Farmer donates surplus crop to food charity

A Lincolnshire leek grower has teamed up with food waste campaigners to harvest surplus crops and donate them to local charities.

Tim Casey, of J&V Casey and Son, said he wanted to use surplus produce that would normally be ploughed back into the soil.

A team of volunteers visited Mr Casey’s farm at Dogdyke, near Boston, to harvest and then pack surplus leeks that would otherwise have gone to waste.

About 1,000kg of leeks were harvested – enough for 12,500 portions to be distributed to regional food and homeless charities.

The Gleaning Network aims to save the thousands of tonnes of fresh fruit and vegetables that it says are wasted on UK farms every year.

An increasing number of farmers are working with the network to find a home for crops which fail to meet retail strict cosmetic standards or otherwise cannot be sold.

See also: Supermarkets told to do more to fight food waste

Mr Casey said: “Overproduction is part and parcel of the fresh produce industry due to increasing volatility in prices, contracts and yields.

“Until now we had no way of using our surplus produce. Fortunately, this new initiative generated through the Leek Growers’ Association means we have an outlet for produce we would normally just plough back into the soil.

He added: “It’s great to know that local charities and those in need can benefit from it.”

Local Gleaning Network co-ordinator Vicki Beers said: “This farm has been really helpful – and all the farmers we work with are glad to see their veg go to a good home.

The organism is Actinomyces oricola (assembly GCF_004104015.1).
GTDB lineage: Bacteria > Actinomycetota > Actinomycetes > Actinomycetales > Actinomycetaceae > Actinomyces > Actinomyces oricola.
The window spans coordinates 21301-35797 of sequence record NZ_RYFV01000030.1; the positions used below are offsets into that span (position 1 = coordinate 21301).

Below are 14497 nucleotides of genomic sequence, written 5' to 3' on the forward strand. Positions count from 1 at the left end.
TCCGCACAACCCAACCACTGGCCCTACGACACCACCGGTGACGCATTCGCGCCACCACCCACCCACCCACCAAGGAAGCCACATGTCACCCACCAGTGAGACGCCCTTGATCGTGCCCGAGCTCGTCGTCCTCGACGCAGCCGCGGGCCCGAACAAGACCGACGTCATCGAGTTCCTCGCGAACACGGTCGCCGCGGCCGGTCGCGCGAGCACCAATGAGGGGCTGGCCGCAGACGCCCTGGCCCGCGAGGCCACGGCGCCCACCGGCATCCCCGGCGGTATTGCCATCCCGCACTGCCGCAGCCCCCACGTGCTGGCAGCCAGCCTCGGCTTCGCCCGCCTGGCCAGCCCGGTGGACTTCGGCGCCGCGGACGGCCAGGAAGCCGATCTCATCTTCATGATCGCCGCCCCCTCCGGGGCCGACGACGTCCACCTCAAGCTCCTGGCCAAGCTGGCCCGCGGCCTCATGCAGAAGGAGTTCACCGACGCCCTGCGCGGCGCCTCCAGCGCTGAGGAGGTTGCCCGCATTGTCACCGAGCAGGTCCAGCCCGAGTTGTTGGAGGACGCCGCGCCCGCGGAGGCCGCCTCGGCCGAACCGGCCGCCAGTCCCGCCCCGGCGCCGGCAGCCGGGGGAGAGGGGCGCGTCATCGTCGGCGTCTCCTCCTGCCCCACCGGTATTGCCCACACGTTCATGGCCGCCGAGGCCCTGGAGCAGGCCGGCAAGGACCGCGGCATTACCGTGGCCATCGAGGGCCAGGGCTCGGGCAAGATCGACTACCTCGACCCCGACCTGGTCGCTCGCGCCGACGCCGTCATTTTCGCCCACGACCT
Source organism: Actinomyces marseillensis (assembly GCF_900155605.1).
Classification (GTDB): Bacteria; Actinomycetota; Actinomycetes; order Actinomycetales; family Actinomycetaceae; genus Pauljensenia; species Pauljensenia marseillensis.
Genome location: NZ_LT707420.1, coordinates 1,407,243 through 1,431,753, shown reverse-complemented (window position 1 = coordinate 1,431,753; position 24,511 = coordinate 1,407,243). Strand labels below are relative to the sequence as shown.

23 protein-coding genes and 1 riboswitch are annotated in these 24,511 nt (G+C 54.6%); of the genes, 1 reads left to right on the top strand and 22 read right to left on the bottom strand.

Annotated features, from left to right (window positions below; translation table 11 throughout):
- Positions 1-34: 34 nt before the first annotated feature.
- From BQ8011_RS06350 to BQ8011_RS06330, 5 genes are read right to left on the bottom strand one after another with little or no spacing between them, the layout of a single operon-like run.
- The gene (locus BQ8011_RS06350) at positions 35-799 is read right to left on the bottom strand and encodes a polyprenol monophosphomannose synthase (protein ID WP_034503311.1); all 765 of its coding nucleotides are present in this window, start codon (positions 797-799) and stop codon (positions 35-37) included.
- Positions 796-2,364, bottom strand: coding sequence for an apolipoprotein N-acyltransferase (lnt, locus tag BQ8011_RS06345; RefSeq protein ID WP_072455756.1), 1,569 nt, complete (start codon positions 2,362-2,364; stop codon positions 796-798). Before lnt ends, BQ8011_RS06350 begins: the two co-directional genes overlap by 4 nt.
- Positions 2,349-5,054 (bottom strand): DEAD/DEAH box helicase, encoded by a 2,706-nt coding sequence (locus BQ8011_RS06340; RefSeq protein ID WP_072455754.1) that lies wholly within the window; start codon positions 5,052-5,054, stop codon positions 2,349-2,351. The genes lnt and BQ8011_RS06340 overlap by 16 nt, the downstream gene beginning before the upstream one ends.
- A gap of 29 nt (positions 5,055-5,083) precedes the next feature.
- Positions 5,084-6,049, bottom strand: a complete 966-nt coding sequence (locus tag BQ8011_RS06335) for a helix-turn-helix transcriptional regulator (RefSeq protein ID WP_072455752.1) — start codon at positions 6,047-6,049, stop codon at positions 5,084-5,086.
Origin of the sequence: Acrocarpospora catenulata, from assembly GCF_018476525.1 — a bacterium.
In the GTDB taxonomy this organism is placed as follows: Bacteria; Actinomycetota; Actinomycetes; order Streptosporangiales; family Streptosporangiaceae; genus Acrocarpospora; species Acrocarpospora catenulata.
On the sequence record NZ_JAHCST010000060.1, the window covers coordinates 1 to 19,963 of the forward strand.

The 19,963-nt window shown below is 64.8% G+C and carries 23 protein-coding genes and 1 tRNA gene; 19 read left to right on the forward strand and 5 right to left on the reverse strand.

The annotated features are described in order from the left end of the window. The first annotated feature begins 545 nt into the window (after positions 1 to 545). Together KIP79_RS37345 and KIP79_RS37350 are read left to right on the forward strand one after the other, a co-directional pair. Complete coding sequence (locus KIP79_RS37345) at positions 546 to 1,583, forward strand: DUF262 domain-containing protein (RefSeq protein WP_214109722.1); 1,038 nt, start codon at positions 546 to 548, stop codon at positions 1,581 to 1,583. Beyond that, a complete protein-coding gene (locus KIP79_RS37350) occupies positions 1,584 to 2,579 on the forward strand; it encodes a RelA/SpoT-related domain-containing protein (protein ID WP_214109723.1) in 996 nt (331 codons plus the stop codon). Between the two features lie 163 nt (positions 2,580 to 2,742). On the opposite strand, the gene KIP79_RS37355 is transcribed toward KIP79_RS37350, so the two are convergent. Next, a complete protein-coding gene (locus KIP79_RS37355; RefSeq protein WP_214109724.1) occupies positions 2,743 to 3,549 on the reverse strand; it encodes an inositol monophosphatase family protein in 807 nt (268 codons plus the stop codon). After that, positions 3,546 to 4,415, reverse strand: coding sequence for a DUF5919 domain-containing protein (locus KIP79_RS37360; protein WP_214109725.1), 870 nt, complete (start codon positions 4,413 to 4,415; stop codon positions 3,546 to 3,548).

“It can be very frustrating for growers to see the crops they’ve tended and invested in going to waste. We are always looking for more farmers, and volunteers, to work with.”

Food wasted at farm level was a huge problem, said Ms Beers.

“It wastes resources and has a high carbon footprint, helping to cause climate chaos. In the meantime, millions of people are going hungry in this country.

“This project tries to find solutions to all these problems together.”

The Gleaning Network estimates that it saved 48t of produce last year – equal to more than 200,000 meals – with more than 200 volunteers taking part in 18 “gleaning days”.

Crops harvested and redistributed to those in need included apples, pears, plums, strawberries, cauliflower, cabbages, lettuces, pumpkins and parsnips.

Produce is donated to charities and social enterprises that deal with food poverty such as FareShare, Company Shop and Community Food Enterprise.

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